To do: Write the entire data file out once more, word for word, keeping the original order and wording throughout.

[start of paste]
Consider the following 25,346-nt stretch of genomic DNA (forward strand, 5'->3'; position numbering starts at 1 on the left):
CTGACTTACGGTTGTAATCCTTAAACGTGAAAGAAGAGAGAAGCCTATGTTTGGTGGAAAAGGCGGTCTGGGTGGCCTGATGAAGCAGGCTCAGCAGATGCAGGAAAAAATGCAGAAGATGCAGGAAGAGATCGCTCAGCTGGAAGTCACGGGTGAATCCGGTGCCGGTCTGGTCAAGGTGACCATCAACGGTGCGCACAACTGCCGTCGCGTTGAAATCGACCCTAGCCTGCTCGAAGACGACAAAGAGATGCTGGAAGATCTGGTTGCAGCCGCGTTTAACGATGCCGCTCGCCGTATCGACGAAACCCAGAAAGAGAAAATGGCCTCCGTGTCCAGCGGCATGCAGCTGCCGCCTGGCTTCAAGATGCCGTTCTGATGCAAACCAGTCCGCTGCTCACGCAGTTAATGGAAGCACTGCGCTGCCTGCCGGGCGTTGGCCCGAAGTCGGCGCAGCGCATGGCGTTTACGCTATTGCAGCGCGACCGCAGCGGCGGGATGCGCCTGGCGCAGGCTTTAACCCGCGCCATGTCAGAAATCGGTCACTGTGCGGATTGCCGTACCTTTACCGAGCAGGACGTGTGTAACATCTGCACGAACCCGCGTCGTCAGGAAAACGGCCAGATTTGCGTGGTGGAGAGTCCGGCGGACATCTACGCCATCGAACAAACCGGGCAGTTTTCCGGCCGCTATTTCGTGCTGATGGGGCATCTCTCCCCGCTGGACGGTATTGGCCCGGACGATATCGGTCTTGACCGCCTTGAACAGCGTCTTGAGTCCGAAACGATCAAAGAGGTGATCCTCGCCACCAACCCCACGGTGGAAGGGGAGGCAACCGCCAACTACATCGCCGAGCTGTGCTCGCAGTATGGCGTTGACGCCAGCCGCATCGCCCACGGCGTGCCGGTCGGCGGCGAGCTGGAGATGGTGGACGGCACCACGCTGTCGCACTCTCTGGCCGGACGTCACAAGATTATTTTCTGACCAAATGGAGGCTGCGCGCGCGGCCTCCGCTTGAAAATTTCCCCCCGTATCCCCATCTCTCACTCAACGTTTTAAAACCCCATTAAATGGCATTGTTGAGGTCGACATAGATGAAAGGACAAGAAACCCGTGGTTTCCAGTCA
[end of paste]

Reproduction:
Consider the following 25,346-nt stretch of genomic DNA (forward strand, 5'->3'; position numbering starts at 1 on the left):
CTGACTTACGGTTGTAATCCTTAAACGTGAAAGAAGAGAGAAGCCTATGTTTGGTGGAAAAGGCGGTCTGGGTGGCCTGATGAAGCAGGCTCAGCAGATGCAGGAAAAAATGCAGAAGATGCAGGAAGAGATCGCTCAGCTGGAAGTCACGGGTGAATCCGGTGCCGGTCTGGTCAAGGTGACCATCAACGGTGCGCACAACTGCCGTCGCGTTGAAATCGACCCTAGCCTGCTCGAAGACGACAAAGAGATGCTGGAAGATCTGGTTGCAGCCGCGTTTAACGATGCCGCTCGCCGTATCGACGAAACCCAGAAAGAGAAAATGGCCTCCGTGTCCAGCGGCATGCAGCTGCCGCCTGGCTTCAAGATGCCGTTCTGATGCAAACCAGTCCGCTGCTCACGCAGTTAATGGAAGCACTGCGCTGCCTGCCGGGCGTTGGCCCGAAGTCGGCGCAGCGCATGGCGTTTACGCTATTGCAGCGCGACCGCAGCGGCGGGATGCGCCTGGCGCAGGCTTTAACCCGCGCCATGTCAGAAATCGGTCACTGTGCGGATTGCCGTACCTTTACCGAGCAGGACGTGTGTAACATCTGCACGAACCCGCGTCGTCAGGAAAACGGCCAGATTTGCGTGGTGGAGAGTCCGGCGGACATCTACGCCATCGAACAAACCGGGCAGTTTTCCGGCCGCTATTTCGTGCTGATGGGGCATCTCTCCCCGCTGGACGGTATTGGCCCGGACGATATCGGTCTTGACCGCCTTGAACAGCGTCTTGAGTCCGAAACGATCAAAGAGGTGATCCTCGCCACCAACCCCACGGTGGAAGGGGAGGCAACCGCCAACTACATCGCCGAGCTGTGCTCGCAGTATGGCGTTGACGCCAGCCGCATCGCCCACGGCGTGCCGGTCGGCGGCGAGCTGGAGATGGTGGACGGCACCACGCTGTCGCACTCTCTGGCCGGACGTCACAAGATTATTTTCTGACCAAATGGAGGCTGCGCGCGCGGCCTCCGCTTGAAAATTTCCCCCCGTATCCCCATCTCTCACTCAACGTTTTAAAACCCCATTAAATGGCATTGTTGAGGTCGACATAGATGAAAGGACAAGAAACCCGTGGTTTCCAGTCA